Engaging Future STEM Leaders

Engaging Future STEM Leaders
AP Photo/Evan Vucci
X
Story Stream
recent articles

In February, President Donald Trump signed the Inspire Act and the Promoting Women in Entrepreneurship Act, two laws aimed at increasing the number of women in STEM (science, technology, engineering and mathematics) jobs. The science and education communities collectively rejoiced to see STEM – and particularly initiatives to break down barriers many face in accessing STEM education and entering STEM fields – elevated as a national priority so early in the new administration.

The legislation comes at an important time for our economy and has direct benefits to the American worker. Demand for STEM jobs is expected to grow 17 percent between 2014 and 2024, and the median wage for today’s STEM jobs is nearly double that of all other jobs. 

That explains why STEM is a national priority for employers and lawmakers alike. Multiple bills introduced so far and currently being debated in the 115th Congress recognize the importance of opening STEM opportunities to all Americans and the impact STEM proficiency can have on our current and future workforce. The Energy Workforce for the 21st Century Act would increase the number of skilled workers in energy- and manufacturing-related fields. The Youth Access to American Jobs Act would establish a pilot program to promote apprenticeships and other job training programs with an emphasis on STEM. The Early STEM Achievement Act would establish a grant program for early childhood STEM activities. These and other bills show Congress is signaling they understand the importance of STEM and STEM education.

These developments can’t come soon enough. Today, companies are struggling to find skilled workers for STEM jobs. Next year, an estimated 1.2 million jobs in these fields will go unfilled, and the number of related degrees granted by U.S. universities has declined since the 1970s.

There is a growing chorus of voices declaring that fixing the STEM employment gap and the lag in U.S. global performance in math and science starts with early science education. Many experts agree, including Bill Nye of Science Guy fame. “The reality is STEM education needs to be a priority long before a child reaches high school,” Nye said.“We have to start even earlier and make sure that the science curriculum in our schools fosters interest in STEM.”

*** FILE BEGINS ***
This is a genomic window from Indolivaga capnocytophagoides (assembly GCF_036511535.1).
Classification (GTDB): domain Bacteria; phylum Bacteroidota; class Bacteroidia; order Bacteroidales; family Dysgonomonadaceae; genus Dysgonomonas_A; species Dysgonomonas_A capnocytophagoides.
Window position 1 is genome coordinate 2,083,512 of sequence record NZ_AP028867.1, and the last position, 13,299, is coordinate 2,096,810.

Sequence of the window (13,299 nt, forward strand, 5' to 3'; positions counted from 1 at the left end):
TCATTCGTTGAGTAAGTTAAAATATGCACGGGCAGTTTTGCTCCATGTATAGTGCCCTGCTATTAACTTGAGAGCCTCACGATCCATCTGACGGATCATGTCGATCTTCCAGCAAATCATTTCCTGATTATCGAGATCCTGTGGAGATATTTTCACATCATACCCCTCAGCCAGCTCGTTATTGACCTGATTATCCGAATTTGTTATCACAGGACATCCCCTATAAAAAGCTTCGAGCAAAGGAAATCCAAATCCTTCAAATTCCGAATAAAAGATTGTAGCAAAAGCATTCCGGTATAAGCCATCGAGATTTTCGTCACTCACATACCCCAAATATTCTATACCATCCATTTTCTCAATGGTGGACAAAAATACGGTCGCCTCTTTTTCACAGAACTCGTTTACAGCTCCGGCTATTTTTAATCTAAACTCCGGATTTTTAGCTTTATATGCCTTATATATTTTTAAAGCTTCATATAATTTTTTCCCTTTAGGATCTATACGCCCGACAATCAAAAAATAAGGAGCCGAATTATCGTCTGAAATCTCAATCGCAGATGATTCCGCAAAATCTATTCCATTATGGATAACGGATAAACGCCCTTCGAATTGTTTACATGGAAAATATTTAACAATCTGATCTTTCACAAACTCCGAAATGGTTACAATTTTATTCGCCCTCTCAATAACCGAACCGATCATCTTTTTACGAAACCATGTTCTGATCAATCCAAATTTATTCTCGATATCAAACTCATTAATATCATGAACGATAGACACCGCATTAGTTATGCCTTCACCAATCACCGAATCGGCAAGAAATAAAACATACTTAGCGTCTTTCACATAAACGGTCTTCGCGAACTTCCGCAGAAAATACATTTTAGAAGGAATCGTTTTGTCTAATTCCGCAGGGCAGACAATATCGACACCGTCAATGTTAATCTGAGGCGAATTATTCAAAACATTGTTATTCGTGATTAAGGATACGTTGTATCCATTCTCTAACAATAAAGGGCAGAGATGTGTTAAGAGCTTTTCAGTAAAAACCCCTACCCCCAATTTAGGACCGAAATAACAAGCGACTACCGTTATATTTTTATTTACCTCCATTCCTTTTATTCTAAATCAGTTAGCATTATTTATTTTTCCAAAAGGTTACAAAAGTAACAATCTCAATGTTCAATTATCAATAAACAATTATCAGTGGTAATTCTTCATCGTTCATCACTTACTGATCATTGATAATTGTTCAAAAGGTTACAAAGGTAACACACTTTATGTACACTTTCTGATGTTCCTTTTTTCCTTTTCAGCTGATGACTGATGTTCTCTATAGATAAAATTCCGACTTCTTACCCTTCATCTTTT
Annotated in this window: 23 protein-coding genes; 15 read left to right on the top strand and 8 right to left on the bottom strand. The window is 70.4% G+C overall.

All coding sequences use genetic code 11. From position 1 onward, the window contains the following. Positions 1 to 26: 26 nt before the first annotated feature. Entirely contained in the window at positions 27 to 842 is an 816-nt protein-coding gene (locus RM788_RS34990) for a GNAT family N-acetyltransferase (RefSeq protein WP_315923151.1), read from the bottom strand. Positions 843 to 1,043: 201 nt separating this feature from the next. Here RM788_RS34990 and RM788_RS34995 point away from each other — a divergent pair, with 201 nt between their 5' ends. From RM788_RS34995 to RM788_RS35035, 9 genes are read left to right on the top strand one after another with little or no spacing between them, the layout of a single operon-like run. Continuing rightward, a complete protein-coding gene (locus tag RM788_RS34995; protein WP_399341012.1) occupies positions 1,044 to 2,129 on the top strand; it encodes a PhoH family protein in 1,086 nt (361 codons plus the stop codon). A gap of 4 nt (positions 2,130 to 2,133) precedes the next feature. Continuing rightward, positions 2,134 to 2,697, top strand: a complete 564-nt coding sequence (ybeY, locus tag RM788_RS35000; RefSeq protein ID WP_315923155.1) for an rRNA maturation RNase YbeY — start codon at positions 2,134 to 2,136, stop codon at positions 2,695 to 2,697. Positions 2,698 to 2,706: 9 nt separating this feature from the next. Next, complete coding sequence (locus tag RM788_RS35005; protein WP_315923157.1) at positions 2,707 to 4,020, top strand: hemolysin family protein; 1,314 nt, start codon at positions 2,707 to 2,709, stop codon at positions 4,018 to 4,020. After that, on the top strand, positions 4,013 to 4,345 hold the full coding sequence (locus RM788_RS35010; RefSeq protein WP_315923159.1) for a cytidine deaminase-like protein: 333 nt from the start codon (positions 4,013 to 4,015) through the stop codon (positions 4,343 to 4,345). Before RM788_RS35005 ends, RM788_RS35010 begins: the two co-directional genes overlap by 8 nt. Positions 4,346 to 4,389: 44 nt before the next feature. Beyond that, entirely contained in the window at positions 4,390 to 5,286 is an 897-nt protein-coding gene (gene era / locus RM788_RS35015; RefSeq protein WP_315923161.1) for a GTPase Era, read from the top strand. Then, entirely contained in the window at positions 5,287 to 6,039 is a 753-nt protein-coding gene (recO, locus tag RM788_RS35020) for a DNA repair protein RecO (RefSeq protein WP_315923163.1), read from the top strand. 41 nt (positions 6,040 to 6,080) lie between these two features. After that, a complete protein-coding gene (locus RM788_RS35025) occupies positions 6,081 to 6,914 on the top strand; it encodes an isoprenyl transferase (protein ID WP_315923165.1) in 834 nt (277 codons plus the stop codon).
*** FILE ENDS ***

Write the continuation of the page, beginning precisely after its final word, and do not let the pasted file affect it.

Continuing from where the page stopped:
While Nye is right, it’s easier said than done. Young students love science activities, but by the time they graduate from high school only 16 percent are even considering a STEM major. Elementary educators struggle to fit science education into a school week jam-packed with preparation for standardized testing in other subjects. And since many elementary educators don’t hold degrees in STEM subjects, their confidence in teaching hands-on science lessons in the classroom can be shaky. Furthermore, science equipment can be prohibitively expensive for school districts.

Addressing these challenges will require more than legislation alone. Our nation’s teachers and the classroom activities they use must engage our young learners in STEM and then keep them interested in it until they decide on their career path. 

Fortunately, efforts are underway to empower these teachers to instill confidence, equip them with the right tools and help students recognize the satisfaction that can be gained by grasping STEM principles. Across the country, more than 55,000 students in 40 states, the District of Columbia and Puerto Rico competed in local and state level competitions throughout the 2016-2017 school year to be among the 42 students that recently competed in the National You Be The Chemist Challenge in Washington, D.C. While there could be only one 2017 National Challenge Champion – Ananthan Sadagopan of Massachusetts – the tens of thousands of students who participated throughout the year are reaping the benefits of learning more about the world of science and the opportunities a strong STEM education can provide.

The Challenge is just the tip of the iceberg of the Chemical Educational Foundation’s year-round programming dedicated to inspiring young learners to pursue science-related education and careers. Activity guides bring fun and inexpensive hands-on science to K-8 learners while professional development workshops prepare educators and industry volunteers to engage STEM students in any setting, including public, private, charter and home schools as well as after-school programs. CEF increases accessibility to STEM through programs that are free for teachers, schools and families, and enrich science education for students both inside and outside the classroom.

Supporting educators, supplying lesson plans and engaging elementary and middle school students in a competition to spark their interest in science before they reach high school are critical components of instilling a life-long love of science that can lead to more STEM majors and a 21st-century jobs-ready workforce. CEF and other STEM-focused groups look forward to working with industry partners, the Trump administration and members of Congress to continue the important work of making STEM education accessible to our future leaders in all walks of life.

Dwayne Sattler is the Executive Director of the Chemical Educational Foundation.

Comment
Show commentsHide Comments

Related Articles